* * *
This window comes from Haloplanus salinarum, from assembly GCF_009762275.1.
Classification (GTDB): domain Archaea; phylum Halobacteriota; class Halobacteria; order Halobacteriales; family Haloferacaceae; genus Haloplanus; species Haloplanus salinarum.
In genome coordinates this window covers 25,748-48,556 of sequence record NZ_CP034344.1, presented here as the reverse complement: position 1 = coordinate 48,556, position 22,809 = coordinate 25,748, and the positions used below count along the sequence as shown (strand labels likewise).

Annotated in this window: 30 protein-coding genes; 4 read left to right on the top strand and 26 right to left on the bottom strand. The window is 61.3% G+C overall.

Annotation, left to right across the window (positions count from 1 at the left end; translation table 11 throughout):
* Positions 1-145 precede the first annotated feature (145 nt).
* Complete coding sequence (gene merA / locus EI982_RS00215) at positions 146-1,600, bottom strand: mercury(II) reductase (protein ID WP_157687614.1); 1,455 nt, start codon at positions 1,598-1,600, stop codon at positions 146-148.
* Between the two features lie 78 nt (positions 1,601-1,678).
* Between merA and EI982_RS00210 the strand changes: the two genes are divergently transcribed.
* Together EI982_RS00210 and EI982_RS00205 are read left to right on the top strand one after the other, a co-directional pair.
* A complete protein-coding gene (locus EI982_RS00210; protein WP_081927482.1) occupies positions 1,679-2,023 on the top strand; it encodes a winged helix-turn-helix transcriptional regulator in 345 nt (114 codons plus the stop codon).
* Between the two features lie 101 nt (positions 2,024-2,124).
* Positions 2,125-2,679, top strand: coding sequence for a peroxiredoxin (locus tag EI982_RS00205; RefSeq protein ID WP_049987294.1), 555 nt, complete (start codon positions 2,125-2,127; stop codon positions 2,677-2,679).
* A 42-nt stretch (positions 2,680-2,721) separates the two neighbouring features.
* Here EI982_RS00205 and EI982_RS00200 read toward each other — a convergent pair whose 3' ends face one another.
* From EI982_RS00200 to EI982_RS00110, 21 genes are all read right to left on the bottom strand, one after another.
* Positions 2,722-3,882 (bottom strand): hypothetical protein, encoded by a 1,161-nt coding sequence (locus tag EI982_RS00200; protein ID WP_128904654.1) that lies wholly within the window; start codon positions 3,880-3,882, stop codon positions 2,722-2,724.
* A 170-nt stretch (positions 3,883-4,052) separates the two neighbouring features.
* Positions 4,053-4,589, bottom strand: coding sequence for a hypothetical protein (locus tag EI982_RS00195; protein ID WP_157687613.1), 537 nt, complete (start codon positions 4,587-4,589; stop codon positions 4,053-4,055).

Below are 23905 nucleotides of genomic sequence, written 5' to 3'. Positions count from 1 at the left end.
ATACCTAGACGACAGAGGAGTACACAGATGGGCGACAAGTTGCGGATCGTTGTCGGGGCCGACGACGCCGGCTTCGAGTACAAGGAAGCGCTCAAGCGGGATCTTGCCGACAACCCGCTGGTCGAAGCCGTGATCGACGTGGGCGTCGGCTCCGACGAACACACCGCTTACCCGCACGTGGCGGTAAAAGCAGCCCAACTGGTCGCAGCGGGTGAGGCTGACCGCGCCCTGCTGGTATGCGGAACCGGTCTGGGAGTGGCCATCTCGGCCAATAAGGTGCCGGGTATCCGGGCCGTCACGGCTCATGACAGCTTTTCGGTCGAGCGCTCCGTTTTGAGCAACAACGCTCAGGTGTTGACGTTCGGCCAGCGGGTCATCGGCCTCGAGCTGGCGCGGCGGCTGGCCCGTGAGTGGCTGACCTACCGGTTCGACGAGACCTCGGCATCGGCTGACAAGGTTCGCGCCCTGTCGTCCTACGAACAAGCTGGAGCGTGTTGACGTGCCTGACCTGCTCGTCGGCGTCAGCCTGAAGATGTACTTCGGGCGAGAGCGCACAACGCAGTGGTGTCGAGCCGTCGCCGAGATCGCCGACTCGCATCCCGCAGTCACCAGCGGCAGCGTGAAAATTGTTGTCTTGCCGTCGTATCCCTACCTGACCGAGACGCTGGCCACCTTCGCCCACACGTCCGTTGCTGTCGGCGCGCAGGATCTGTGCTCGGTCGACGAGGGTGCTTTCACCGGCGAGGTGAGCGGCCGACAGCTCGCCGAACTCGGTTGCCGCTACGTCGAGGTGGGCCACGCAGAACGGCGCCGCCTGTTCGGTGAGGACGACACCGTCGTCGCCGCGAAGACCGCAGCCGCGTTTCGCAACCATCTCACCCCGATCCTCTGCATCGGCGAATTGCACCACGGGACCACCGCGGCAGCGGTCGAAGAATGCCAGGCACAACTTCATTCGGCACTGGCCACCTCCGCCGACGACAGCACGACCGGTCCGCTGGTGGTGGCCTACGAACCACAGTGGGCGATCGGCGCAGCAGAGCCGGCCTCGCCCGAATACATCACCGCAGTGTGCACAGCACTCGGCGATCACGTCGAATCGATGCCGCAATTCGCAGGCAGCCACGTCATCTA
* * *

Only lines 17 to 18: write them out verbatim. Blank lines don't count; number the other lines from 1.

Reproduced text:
* Positions 2,722-3,882 (bottom strand): hypothetical protein, encoded by a 1,161-nt coding sequence (locus tag EI982_RS00200; protein ID WP_128904654.1) that lies wholly within the window; start codon positions 3,880-3,882, stop codon positions 2,722-2,724.
* A 170-nt stretch (positions 3,883-4,052) separates the two neighbouring features.